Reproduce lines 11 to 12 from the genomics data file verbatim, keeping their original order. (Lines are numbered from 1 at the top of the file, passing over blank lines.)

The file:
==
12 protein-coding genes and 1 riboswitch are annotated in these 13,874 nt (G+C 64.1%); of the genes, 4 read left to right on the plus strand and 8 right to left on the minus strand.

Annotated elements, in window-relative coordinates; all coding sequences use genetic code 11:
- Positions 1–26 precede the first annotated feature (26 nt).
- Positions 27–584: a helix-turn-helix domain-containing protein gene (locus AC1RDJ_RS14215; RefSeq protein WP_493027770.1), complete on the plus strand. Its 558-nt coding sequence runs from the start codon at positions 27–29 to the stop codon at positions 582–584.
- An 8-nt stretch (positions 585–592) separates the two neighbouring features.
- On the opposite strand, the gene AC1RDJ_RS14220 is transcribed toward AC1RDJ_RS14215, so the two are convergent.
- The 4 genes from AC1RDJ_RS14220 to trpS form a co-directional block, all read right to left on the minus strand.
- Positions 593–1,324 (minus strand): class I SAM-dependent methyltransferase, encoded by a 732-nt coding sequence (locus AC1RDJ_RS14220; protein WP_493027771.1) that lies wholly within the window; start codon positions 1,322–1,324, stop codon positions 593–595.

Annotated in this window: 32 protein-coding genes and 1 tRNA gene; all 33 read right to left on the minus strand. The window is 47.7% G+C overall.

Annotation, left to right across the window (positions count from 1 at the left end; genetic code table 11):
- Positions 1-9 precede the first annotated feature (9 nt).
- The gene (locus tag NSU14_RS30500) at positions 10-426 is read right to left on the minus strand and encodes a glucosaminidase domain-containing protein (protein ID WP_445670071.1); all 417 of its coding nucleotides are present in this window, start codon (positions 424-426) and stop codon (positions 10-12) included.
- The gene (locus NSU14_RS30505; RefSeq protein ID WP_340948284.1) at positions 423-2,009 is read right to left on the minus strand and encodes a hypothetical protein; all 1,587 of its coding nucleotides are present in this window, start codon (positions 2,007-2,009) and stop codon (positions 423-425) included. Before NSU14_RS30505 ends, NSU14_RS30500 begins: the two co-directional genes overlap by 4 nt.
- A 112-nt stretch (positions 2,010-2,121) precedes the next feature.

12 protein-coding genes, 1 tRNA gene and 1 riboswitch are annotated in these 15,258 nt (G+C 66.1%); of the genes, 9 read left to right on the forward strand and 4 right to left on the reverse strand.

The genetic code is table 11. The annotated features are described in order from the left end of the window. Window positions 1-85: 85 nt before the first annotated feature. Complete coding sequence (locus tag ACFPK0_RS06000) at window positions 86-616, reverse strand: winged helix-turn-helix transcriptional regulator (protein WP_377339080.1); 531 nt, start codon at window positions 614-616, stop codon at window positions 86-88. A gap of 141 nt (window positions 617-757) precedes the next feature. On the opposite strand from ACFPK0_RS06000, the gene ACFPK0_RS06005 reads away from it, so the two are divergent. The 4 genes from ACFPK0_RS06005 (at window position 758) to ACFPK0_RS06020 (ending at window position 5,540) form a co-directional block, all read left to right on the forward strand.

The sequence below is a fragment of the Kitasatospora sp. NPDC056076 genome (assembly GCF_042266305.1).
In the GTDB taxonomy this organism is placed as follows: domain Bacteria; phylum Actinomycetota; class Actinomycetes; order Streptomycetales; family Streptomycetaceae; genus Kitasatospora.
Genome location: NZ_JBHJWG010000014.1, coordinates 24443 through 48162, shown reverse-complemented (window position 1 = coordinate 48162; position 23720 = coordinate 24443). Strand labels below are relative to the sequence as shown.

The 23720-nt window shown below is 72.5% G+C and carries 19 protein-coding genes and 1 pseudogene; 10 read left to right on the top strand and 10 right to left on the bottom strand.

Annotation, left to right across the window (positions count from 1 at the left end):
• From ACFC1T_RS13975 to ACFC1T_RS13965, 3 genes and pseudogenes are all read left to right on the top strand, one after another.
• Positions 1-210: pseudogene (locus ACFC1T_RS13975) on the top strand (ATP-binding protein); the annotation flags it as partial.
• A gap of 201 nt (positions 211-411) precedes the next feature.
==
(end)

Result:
- Positions 1-9 precede the first annotated feature (9 nt).
- The gene (locus tag NSU14_RS30500) at positions 10-426 is read right to left on the minus strand and encodes a glucosaminidase domain-containing protein (protein ID WP_445670071.1); all 417 of its coding nucleotides are present in this window, start codon (positions 424-426) and stop codon (positions 10-12) included.